We present a totally fiber integrated chirped-pulse amplification system using air-core photonic bandgap fiber and a conventional erbium-doped fiber amplifier. ~40-ps input pulses, generated in a Mach-Zehnder modulator, were stretched and spectrally broadened in a dispersion-shifted fiber before being amplified and subsequently compressed in 10 m of anomalously-dispersive photonic bandgap fiber to yield ~960 fs pulses. The system gives multi-kilowatt peak powers while the amplifier nonlinearity threshold is as low as ~150 W. Higher peak powers could be obtained by the use of an amplifier with higher nonlinearity threshold.
©2004 Optical Society of America
Chirped-pulse amplification (CPA) is a powerful techinique for escalating the peak powers achievable with an optical pulse source when distortion caused by amplifier nonlinearity is the limiting factor. It was first demonstrated by Strickland and Mourou  using a bulk solid-state laser and amplifier, an optical fiber as the stretcher, and diffraction gratings as the compressor. CPA is particularly attractive for use with fiber-based pulse sources, as the high confinement in a conventional fiber limits the achievable peak power-fiber length product to ~1 kW.m. As most devices are at least a few meters long, peak powers rarely exceed 0.5 kW. CPA systems designed for fiber pulse sources need to be equally built in all-fiber format not to negate assets such as compactness and alignment-free operation. All-fiber CPA was obtained with use of fiber Bragg gratings for stretching and compression, yielding sub-picosecond pulses with nanojoule energies [2,3]. However, as the fiber gratings are incorporated in conventional fibers, nonlinearity once again imposes peak-power limitations.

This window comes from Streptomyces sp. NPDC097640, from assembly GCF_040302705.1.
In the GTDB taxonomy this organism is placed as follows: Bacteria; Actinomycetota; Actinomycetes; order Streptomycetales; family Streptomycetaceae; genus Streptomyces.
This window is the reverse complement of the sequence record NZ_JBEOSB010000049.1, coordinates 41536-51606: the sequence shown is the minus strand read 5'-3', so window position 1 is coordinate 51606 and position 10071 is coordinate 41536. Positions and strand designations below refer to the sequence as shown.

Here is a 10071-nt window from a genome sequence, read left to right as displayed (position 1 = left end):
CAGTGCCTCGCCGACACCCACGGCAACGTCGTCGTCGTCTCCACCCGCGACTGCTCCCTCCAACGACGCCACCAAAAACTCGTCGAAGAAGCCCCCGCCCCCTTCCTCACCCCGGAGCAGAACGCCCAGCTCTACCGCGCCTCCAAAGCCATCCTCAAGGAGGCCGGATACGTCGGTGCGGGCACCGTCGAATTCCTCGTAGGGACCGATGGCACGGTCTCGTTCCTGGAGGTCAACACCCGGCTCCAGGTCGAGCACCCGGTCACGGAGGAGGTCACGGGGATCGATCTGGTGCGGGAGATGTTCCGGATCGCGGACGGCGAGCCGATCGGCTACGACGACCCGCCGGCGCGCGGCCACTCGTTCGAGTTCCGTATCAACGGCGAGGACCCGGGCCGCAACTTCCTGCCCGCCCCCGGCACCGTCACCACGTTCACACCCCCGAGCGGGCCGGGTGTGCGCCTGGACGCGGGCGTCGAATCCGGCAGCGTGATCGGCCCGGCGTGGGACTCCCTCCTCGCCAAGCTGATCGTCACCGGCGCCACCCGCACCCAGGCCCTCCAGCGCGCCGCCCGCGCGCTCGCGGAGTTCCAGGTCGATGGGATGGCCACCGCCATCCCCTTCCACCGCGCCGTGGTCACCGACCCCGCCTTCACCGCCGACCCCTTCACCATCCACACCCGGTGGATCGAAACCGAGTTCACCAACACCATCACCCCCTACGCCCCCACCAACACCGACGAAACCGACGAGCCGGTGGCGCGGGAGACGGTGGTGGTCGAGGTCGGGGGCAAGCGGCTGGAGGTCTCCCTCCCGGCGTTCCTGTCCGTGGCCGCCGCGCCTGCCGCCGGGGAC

Unlike conventional fibers, in the recently-developed air-core photonic bandgap fibers (PBFs) [4–6] most of the light travels through air, allowing for much higher peak powers to be achieved before nonlinearity-led pulse distortion is observed. In these fibers, guidance is obtained through diffraction off the several layers of holes present in the cladding rather than through Fresnel reflection. As a consequence, transmission occurs only within a limited wavelength range related to the hole distribution. Although the material chromatic dispersion in PBFs is negligible, strong waveguide dispersion wavelength dependence is observed and is a consequence of the bandgap nature of the transmission. Typically, high negative and positive dispersion values are obtained in the short- and long-wavelength transmission edges, respectively, with zero dispersion occurring somewhere in between.